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Title: A Web of Words: Pattern and Meaning in Robert Jordan's The Wheel of Time
Contributor(s): Attrill, Heather Anne  (author)
Publication Date: 2012
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Abstract: A phenomenon characteristic of late twentieth-century high fantasy literature is the writing of sprawling 'history rich' and philosophically complex stories that span many volumes. Perhaps it is because of the sheer size of such works that, to date, a writer such as the American, Robert Jordan (1948-2007) and his widely acclaimed and ongoing high fantasy series 'The Wheel of Time', have attracted only a limited amount of critical scrutiny. With more than 44 million books in print throughout the world and translations currently in over 25 languages, Jordan has obviously attracted enormous global appeal in little more than two decades. Indeed, during the last twenty years, his work has generated a trans-global following of fans who have spawned a burgeoning network of web sites, virtual-communities devoted to the 'WOT' series. Such cyber-extensions of the written (as opposed to other media) texts represent a type of never-ending story and are a new and fascinating aspect of literary work and fandom that also, to-date, has received but little critical attention, although initial interest has increased in recent years, especially in pop-culture areas. I use Robert Jordan's 'WOT' sequence as the focus texts to explore the role of both the writer of fantasy, and the role of his online following of fans as storytellers and pattern makers, and the motif of patterning in the novels. Jordan's epic 'WOT' sequence is worthy of study also because he enacts the dilemmas and challenges of the contemporary 'second-wave' fantasists. I use this term, in particular, to distinguish those authors who began to create their high fantasy cycles in the latter years of the twentieth century. Thus, they follow in the footsteps of earlier renowned fantasy authors such as Ursula Le Guin, Susan Cooper, Lloyd Alexander, Alan Garner, Diana Wynne Jones, Stephen Donaldson and many others. All of these, from the late 1950s on, were writing in the wake of C. S. Lewis's 'Narnia' books and J. R. R. Tolkien's 'The Hobbit' and, in particular his benchmark fantasy text 'The Lord of the Rings'. The Sources for the intricately tangled 'web of story' are indeed vast.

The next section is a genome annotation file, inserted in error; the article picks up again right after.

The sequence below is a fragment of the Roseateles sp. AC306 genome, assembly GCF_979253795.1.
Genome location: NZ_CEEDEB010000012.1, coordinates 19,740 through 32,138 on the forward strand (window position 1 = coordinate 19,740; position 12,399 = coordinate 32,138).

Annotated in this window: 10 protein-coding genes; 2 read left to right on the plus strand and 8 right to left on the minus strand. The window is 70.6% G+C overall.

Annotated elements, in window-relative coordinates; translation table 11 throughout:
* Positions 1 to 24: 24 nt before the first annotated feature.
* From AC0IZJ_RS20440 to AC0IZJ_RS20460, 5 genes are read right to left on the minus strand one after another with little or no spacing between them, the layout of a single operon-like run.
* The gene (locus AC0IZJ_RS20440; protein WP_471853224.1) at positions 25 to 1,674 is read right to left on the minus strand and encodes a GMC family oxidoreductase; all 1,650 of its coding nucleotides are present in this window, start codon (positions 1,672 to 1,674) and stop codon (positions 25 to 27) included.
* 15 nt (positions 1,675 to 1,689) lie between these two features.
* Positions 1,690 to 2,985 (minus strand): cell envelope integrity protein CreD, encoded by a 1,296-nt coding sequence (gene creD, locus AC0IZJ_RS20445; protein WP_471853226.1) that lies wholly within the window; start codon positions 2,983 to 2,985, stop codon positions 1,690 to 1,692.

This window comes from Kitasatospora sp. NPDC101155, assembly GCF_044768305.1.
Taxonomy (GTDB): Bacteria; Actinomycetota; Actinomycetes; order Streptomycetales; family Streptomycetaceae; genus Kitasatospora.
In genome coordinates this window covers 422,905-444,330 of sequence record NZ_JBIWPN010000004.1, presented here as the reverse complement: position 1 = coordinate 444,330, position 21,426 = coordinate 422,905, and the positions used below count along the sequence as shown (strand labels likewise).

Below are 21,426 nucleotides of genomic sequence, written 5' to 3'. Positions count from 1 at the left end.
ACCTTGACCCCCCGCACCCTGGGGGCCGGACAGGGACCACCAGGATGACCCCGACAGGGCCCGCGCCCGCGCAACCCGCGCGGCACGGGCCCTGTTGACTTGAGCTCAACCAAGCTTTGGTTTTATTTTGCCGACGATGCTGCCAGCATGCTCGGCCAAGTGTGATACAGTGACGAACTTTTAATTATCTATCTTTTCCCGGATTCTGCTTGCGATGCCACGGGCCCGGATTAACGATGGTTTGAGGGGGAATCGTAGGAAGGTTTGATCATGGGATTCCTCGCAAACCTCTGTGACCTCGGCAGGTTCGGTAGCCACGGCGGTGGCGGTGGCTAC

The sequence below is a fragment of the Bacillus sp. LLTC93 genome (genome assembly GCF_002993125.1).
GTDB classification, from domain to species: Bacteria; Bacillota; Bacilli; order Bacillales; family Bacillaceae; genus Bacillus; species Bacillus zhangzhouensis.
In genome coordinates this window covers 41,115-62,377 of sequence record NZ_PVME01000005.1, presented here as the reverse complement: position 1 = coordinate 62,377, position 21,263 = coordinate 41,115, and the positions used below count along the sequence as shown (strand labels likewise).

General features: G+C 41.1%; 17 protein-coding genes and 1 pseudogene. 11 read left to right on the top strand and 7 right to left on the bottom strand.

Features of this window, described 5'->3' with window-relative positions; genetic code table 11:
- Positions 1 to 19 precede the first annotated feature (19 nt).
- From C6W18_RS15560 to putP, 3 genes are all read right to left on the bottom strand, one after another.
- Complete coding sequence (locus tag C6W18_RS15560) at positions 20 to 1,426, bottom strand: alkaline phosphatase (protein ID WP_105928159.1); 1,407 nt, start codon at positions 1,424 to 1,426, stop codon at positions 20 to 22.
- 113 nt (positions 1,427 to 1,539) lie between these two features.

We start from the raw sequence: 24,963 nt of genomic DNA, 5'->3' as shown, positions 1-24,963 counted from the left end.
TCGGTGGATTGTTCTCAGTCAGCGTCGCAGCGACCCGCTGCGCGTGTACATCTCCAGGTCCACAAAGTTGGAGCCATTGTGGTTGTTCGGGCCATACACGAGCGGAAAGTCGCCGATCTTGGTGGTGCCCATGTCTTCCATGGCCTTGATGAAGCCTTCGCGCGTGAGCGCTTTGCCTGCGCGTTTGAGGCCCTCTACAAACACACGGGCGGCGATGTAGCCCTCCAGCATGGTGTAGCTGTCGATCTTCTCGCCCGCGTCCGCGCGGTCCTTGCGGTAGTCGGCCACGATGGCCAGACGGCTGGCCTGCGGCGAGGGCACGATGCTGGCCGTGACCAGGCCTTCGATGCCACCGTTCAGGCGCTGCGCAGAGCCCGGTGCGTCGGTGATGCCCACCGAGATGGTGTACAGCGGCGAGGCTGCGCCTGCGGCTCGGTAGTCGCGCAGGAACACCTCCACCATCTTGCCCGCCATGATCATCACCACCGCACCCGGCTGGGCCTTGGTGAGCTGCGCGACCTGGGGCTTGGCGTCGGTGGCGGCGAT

Publication Type: Book
Publisher: Fastnet Books
Place of Publication: Armidale, Australia
ISBN: 9780987171245
Field of Research (FOR): 199999 Studies in Creative Arts and Writing not elsewhere classified
190402 Creative Writing (incl Playwriting)
169999 Studies in Human Society not elsewhere classified
HERDC Category Description: A1 Authored Book - Scholarly
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Extent of Pages: 223
Statistics to Oct 2018: Visitors: 313
Views: 319
Downloads: 2
Appears in Collections:Book

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